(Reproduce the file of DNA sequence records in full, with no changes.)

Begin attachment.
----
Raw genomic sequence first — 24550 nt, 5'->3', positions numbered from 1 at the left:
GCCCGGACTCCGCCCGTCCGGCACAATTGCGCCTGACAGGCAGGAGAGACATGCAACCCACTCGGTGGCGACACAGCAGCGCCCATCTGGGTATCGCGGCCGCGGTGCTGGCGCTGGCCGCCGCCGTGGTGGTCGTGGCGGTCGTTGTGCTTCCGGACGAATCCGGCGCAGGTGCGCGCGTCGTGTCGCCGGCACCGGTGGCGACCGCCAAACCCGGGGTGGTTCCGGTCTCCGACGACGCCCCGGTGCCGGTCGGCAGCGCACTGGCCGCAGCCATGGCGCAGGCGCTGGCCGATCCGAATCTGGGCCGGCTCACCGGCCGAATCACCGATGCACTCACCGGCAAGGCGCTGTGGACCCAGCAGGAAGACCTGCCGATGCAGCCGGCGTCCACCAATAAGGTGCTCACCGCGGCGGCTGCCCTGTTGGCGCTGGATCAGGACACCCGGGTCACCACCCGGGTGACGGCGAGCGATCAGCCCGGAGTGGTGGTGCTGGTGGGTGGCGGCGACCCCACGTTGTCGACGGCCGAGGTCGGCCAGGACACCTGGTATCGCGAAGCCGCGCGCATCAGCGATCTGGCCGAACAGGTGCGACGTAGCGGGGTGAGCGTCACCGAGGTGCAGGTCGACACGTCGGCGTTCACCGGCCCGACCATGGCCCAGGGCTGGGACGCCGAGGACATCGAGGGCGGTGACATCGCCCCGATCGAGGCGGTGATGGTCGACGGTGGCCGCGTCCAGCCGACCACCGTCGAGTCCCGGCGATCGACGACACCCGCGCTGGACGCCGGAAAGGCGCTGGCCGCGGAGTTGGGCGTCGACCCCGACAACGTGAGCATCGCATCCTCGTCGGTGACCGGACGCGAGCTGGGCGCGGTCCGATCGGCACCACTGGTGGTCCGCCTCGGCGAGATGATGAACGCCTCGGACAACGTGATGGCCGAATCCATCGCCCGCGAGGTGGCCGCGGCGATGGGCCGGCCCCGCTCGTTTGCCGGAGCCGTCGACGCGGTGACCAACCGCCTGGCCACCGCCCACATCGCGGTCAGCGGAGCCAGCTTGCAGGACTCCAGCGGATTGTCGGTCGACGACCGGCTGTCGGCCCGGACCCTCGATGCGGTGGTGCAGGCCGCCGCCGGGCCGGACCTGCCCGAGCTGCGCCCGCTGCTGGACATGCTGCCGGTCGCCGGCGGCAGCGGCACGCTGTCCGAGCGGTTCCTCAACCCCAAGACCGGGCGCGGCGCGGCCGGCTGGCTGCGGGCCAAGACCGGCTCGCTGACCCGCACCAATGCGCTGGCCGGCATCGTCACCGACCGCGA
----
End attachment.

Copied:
Raw genomic sequence first — 24550 nt, 5'->3', positions numbered from 1 at the left:
GCCCGGACTCCGCCCGTCCGGCACAATTGCGCCTGACAGGCAGGAGAGACATGCAACCCACTCGGTGGCGACACAGCAGCGCCCATCTGGGTATCGCGGCCGCGGTGCTGGCGCTGGCCGCCGCCGTGGTGGTCGTGGCGGTCGTTGTGCTTCCGGACGAATCCGGCGCAGGTGCGCGCGTCGTGTCGCCGGCACCGGTGGCGACCGCCAAACCCGGGGTGGTTCCGGTCTCCGACGACGCCCCGGTGCCGGTCGGCAGCGCACTGGCCGCAGCCATGGCGCAGGCGCTGGCCGATCCGAATCTGGGCCGGCTCACCGGCCGAATCACCGATGCACTCACCGGCAAGGCGCTGTGGACCCAGCAGGAAGACCTGCCGATGCAGCCGGCGTCCACCAATAAGGTGCTCACCGCGGCGGCTGCCCTGTTGGCGCTGGATCAGGACACCCGGGTCACCACCCGGGTGACGGCGAGCGATCAGCCCGGAGTGGTGGTGCTGGTGGGTGGCGGCGACCCCACGTTGTCGACGGCCGAGGTCGGCCAGGACACCTGGTATCGCGAAGCCGCGCGCATCAGCGATCTGGCCGAACAGGTGCGACGTAGCGGGGTGAGCGTCACCGAGGTGCAGGTCGACACGTCGGCGTTCACCGGCCCGACCATGGCCCAGGGCTGGGACGCCGAGGACATCGAGGGCGGTGACATCGCCCCGATCGAGGCGGTGATGGTCGACGGTGGCCGCGTCCAGCCGACCACCGTCGAGTCCCGGCGATCGACGACACCCGCGCTGGACGCCGGAAAGGCGCTGGCCGCGGAGTTGGGCGTCGACCCCGACAACGTGAGCATCGCATCCTCGTCGGTGACCGGACGCGAGCTGGGCGCGGTCCGATCGGCACCACTGGTGGTCCGCCTCGGCGAGATGATGAACGCCTCGGACAACGTGATGGCCGAATCCATCGCCCGCGAGGTGGCCGCGGCGATGGGCCGGCCCCGCTCGTTTGCCGGAGCCGTCGACGCGGTGACCAACCGCCTGGCCACCGCCCACATCGCGGTCAGCGGAGCCAGCTTGCAGGACTCCAGCGGATTGTCGGTCGACGACCGGCTGTCGGCCCGGACCCTCGATGCGGTGGTGCAGGCCGCCGCCGGGCCGGACCTGCCCGAGCTGCGCCCGCTGCTGGACATGCTGCCGGTCGCCGGCGGCAGCGGCACGCTGTCCGAGCGGTTCCTCAACCCCAAGACCGGGCGCGGCGCGGCCGGCTGGCTGCGGGCCAAGACCGGCTCGCTGACCCGCACCAATGCGCTGGCCGGCATCGTCACCGACCGCGA